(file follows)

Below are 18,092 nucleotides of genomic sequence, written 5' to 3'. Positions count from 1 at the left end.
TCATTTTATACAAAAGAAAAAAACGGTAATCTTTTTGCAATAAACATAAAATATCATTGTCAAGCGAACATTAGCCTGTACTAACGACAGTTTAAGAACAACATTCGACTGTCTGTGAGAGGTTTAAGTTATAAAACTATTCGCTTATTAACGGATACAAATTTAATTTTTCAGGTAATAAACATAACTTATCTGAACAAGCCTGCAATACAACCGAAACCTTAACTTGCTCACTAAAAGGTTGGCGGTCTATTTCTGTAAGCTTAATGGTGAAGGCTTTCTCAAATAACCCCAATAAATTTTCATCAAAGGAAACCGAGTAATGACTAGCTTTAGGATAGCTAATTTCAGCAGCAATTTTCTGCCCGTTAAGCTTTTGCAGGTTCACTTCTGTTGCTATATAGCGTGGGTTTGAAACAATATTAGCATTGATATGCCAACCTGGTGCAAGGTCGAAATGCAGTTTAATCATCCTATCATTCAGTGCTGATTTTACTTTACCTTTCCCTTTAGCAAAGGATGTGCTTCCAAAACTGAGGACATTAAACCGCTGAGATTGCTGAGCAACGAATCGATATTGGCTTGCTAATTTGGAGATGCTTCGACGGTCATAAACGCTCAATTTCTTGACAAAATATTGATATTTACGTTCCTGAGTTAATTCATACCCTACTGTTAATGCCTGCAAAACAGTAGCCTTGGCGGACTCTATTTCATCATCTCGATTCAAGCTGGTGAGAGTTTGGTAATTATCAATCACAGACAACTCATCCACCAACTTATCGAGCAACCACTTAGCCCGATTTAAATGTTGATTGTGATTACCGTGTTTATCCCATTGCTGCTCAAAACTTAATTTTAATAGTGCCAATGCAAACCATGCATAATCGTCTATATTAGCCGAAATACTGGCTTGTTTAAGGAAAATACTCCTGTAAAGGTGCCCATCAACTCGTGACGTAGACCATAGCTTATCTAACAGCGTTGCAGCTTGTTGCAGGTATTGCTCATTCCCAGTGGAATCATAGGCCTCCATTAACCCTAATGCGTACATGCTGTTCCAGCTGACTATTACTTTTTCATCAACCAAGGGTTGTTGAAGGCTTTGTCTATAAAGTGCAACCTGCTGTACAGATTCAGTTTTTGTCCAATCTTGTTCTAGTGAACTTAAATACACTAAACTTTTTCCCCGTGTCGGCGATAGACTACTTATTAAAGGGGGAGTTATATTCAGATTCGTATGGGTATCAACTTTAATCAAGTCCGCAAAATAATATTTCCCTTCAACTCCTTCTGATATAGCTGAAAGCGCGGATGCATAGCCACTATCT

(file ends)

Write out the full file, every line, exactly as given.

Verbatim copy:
Below are 18,092 nucleotides of genomic sequence, written 5' to 3'. Positions count from 1 at the left end.
TCATTTTATACAAAAGAAAAAAACGGTAATCTTTTTGCAATAAACATAAAATATCATTGTCAAGCGAACATTAGCCTGTACTAACGACAGTTTAAGAACAACATTCGACTGTCTGTGAGAGGTTTAAGTTATAAAACTATTCGCTTATTAACGGATACAAATTTAATTTTTCAGGTAATAAACATAACTTATCTGAACAAGCCTGCAATACAACCGAAACCTTAACTTGCTCACTAAAAGGTTGGCGGTCTATTTCTGTAAGCTTAATGGTGAAGGCTTTCTCAAATAACCCCAATAAATTTTCATCAAAGGAAACCGAGTAATGACTAGCTTTAGGATAGCTAATTTCAGCAGCAATTTTCTGCCCGTTAAGCTTTTGCAGGTTCACTTCTGTTGCTATATAGCGTGGGTTTGAAACAATATTAGCATTGATATGCCAACCTGGTGCAAGGTCGAAATGCAGTTTAATCATCCTATCATTCAGTGCTGATTTTACTTTACCTTTCCCTTTAGCAAAGGATGTGCTTCCAAAACTGAGGACATTAAACCGCTGAGATTGCTGAGCAACGAATCGATATTGGCTTGCTAATTTGGAGATGCTTCGACGGTCATAAACGCTCAATTTCTTGACAAAATATTGATATTTACGTTCCTGAGTTAATTCATACCCTACTGTTAATGCCTGCAAAACAGTAGCCTTGGCGGACTCTATTTCATCATCTCGATTCAAGCTGGTGAGAGTTTGGTAATTATCAATCACAGACAACTCATCCACCAACTTATCGAGCAACCACTTAGCCCGATTTAAATGTTGATTGTGATTACCGTGTTTATCCCATTGCTGCTCAAAACTTAATTTTAATAGTGCCAATGCAAACCATGCATAATCGTCTATATTAGCCGAAATACTGGCTTGTTTAAGGAAAATACTCCTGTAAAGGTGCCCATCAACTCGTGACGTAGACCATAGCTTATCTAACAGCGTTGCAGCTTGTTGCAGGTATTGCTCATTCCCAGTGGAATCATAGGCCTCCATTAACCCTAATGCGTACATGCTGTTCCAGCTGACTATTACTTTTTCATCAACCAAGGGTTGTTGAAGGCTTTGTCTATAAAGTGCAACCTGCTGTACAGATTCAGTTTTTGTCCAATCTTGTTCTAGTGAACTTAAATACACTAAACTTTTTCCCCGTGTCGGCGATAGACTACTTATTAAAGGGGGAGTTATATTCAGATTCGTATGGGTATCAACTTTAATCAAGTCCGCAAAATAATATTTCCCTTCAACTCCTTCTGATATAGCTGAAAGCGCGGATGCATAGCCACTATCT